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Pindar is laughable from its outrageousness. He denounces him as a wretch hateful to God and man, for some of the most harmless and amusing trifles that ever were written and the very good-humour and pleasantry of which, we suspect, constituted their offence in the eyes of this Drawcansir.—His attacks on Mrs Robinson were unmanly, and even those on Mr. Merry and the Della-Cruscan School were much more ferocious than the occasion warranted. A little affectation and quaintness of style did not merit such severity of castigation. * As a translator, Mr. Gifford's version of the Roman satirist is the baldest, and, in parts, the most offensive of all others. We do not know why he attempted it, unless he had got it in his head that he should thus follow in the steps of Dryden, as he had already done in those of Pope in the Baviad and Mæviad. As an editor of old authors, Mr. Gifford is entitled to considerable praise for the pains he has taken in revising the text, and for some improvements he has introduced into it. He had better have spared the notes, in which, though he has detected the blunders of previous commentators, he has exposed his own
* Mr. Merry was even with our author in personality of abuse. See his Lines on the Story of the Ape that was given in charge to the ex-tutor.
ill-temper' and narrowness of feeling more. As a critic, he has thrown no light on the character and spirit of his authors. He has shewn no striking power of analysis nor of original illustration, though he has chosen to exercise his pen on writers most congenial to his own turn of mind, from their dry and caustic vein; Massinger, and Ben Jonson. What he will make of Marlowe, it is difficult to guess. He has none of “the fiery quality” of the poet. Mr. Gifford does not take for his motto on these occasions-Spiritus precipitandus est ! His most successful efforts in this way are barely respectable. In general, his observations are petty, ill-concocted, and discover as little tact, as they do a habit of connected reasoning. Thus, for instance, in attempting to add the name of Massinger to the list of Catholic poets, our minute critic insists on the profusion of crucifixes, glories, angelic visions, garlands of roses, and clouds of incense scattered through the Virgin-Martyr, as evidence of the theological sentiments meant to be inculcated by the play, when the least reflection might have taught him, that they proved nothing but the author's poetical conception of the character and costume of his subject. A writer might, with the same sinister, shortsighted shrewdness, be accused of Heathenism for talking of Flora and Ceres in a poem on the Seasons! What are produced as the exclusive badges and occult proofs of Catholic bigotry, are nothing but the adventitious ornaments and external symbols, the gross and sensible language, in a word, the poetry of Christianity in general. What indeed shews the frivolousness of the whole inference is that Deckar, who is asserted by our critic to have contributed some of the most passionate and fantastic of these devotional scenes, is not even suspected of a leaning to Popery. In like manner, he excuses Massinger for the grossness of one of his plots (that of the Unnatural Combat) by saying that it was supposed to take place before the Christian era; by this shallow common-place persuading himself, or fancying he could persuade others, that the crime in question (which yet on the very face of the story is made the ground of a tragic catastrophe) was first made statutory by the Christian religion.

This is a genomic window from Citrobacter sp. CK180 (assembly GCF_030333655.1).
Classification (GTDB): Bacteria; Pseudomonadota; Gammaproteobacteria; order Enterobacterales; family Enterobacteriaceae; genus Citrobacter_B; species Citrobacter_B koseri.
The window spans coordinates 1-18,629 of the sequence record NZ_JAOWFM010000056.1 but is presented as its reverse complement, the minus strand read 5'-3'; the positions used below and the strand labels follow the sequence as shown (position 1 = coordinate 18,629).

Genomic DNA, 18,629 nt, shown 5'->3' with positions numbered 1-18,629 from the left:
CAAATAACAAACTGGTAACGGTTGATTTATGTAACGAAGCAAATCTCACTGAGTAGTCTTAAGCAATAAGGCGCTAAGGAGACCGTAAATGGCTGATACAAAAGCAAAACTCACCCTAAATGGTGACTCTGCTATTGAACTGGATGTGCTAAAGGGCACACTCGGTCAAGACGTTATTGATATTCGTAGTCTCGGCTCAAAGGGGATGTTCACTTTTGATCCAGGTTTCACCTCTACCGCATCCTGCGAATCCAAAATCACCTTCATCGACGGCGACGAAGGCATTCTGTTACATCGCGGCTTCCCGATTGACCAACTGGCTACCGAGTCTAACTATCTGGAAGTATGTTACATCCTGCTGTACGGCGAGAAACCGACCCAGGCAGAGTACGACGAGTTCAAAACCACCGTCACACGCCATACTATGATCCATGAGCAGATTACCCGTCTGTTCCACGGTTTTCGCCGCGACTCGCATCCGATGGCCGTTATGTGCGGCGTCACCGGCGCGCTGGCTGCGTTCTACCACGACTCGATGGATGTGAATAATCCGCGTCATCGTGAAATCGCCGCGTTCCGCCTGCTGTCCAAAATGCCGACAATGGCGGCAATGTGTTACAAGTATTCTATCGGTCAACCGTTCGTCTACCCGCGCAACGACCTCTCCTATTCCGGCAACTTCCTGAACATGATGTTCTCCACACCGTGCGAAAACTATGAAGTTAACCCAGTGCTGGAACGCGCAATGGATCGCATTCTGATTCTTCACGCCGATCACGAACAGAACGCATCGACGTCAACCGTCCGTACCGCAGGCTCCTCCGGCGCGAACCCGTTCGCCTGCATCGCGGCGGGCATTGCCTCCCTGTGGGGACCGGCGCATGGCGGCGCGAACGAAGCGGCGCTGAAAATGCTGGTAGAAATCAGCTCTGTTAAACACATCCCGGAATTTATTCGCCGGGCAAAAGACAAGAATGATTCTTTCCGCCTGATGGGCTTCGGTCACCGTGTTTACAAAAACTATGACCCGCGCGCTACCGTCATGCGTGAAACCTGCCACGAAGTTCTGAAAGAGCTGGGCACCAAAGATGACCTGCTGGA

The foregoing is a harsh criticism, and may be thought illiberal. But as Mr. Gifford assumes a right to say what he pleases of others—they may be allowed to speak the truth of him!